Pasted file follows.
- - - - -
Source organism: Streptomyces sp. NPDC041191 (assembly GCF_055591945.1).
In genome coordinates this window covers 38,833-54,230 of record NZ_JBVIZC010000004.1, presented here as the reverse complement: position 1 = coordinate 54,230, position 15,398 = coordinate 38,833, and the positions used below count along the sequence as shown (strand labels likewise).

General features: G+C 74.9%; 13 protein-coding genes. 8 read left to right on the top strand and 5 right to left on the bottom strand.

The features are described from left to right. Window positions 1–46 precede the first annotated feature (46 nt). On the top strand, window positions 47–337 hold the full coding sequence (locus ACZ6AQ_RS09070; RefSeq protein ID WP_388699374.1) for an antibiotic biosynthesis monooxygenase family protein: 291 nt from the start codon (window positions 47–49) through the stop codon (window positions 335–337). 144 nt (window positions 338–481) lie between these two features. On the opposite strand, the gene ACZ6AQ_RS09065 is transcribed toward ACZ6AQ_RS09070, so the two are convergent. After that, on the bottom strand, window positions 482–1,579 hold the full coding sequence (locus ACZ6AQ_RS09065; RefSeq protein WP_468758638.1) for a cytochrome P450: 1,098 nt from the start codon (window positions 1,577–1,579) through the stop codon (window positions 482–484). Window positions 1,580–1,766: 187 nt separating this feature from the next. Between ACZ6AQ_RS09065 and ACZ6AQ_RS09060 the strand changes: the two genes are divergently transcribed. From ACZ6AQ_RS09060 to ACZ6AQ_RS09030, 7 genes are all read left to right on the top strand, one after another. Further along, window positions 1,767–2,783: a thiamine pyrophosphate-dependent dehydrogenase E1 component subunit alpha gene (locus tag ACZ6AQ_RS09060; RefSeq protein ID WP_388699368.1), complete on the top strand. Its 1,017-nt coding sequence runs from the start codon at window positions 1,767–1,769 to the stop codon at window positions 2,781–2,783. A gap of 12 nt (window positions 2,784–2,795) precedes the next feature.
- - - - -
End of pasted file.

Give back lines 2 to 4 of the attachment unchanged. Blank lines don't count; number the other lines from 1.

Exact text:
In genome coordinates this window covers 38,833-54,230 of record NZ_JBVIZC010000004.1, presented here as the reverse complement: position 1 = coordinate 54,230, position 15,398 = coordinate 38,833, and the positions used below count along the sequence as shown (strand labels likewise).

General features: G+C 74.9%; 13 protein-coding genes. 8 read left to right on the top strand and 5 right to left on the bottom strand.

The features are described from left to right. Window positions 1–46 precede the first annotated feature (46 nt). On the top strand, window positions 47–337 hold the full coding sequence (locus ACZ6AQ_RS09070; RefSeq protein ID WP_388699374.1) for an antibiotic biosynthesis monooxygenase family protein: 291 nt from the start codon (window positions 47–49) through the stop codon (window positions 335–337). 144 nt (window positions 338–481) lie between these two features. On the opposite strand, the gene ACZ6AQ_RS09065 is transcribed toward ACZ6AQ_RS09070, so the two are convergent. After that, on the bottom strand, window positions 482–1,579 hold the full coding sequence (locus ACZ6AQ_RS09065; RefSeq protein WP_468758638.1) for a cytochrome P450: 1,098 nt from the start codon (window positions 1,577–1,579) through the stop codon (window positions 482–484). Window positions 1,580–1,766: 187 nt separating this feature from the next. Between ACZ6AQ_RS09065 and ACZ6AQ_RS09060 the strand changes: the two genes are divergently transcribed. From ACZ6AQ_RS09060 to ACZ6AQ_RS09030, 7 genes are all read left to right on the top strand, one after another. Further along, window positions 1,767–2,783: a thiamine pyrophosphate-dependent dehydrogenase E1 component subunit alpha gene (locus tag ACZ6AQ_RS09060; RefSeq protein ID WP_388699368.1), complete on the top strand. Its 1,017-nt coding sequence runs from the start codon at window positions 1,767–1,769 to the stop codon at window positions 2,781–2,783. A gap of 12 nt (window positions 2,784–2,795) precedes the next feature.